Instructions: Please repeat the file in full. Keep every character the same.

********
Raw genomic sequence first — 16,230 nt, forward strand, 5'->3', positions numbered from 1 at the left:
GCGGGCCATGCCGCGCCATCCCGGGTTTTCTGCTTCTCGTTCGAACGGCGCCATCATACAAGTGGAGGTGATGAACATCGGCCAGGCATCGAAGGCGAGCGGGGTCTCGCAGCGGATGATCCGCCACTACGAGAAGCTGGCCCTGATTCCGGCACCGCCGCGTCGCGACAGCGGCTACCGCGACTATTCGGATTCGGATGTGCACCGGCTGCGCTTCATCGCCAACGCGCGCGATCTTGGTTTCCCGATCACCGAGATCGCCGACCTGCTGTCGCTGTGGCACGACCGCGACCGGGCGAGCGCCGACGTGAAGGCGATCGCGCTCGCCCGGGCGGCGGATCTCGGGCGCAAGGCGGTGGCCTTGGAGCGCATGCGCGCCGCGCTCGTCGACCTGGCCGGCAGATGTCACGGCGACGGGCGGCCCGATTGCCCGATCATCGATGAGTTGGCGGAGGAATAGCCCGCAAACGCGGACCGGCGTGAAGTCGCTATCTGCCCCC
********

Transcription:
Raw genomic sequence first — 16,230 nt, forward strand, 5'->3', positions numbered from 1 at the left:
GCGGGCCATGCCGCGCCATCCCGGGTTTTCTGCTTCTCGTTCGAACGGCGCCATCATACAAGTGGAGGTGATGAACATCGGCCAGGCATCGAAGGCGAGCGGGGTCTCGCAGCGGATGATCCGCCACTACGAGAAGCTGGCCCTGATTCCGGCACCGCCGCGTCGCGACAGCGGCTACCGCGACTATTCGGATTCGGATGTGCACCGGCTGCGCTTCATCGCCAACGCGCGCGATCTTGGTTTCCCGATCACCGAGATCGCCGACCTGCTGTCGCTGTGGCACGACCGCGACCGGGCGAGCGCCGACGTGAAGGCGATCGCGCTCGCCCGGGCGGCGGATCTCGGGCGCAAGGCGGTGGCCTTGGAGCGCATGCGCGCCGCGCTCGTCGACCTGGCCGGCAGATGTCACGGCGACGGGCGGCCCGATTGCCCGATCATCGATGAGTTGGCGGAGGAATAGCCCGCAAACGCGGACCGGCGTGAAGTCGCTATCTGCCCCC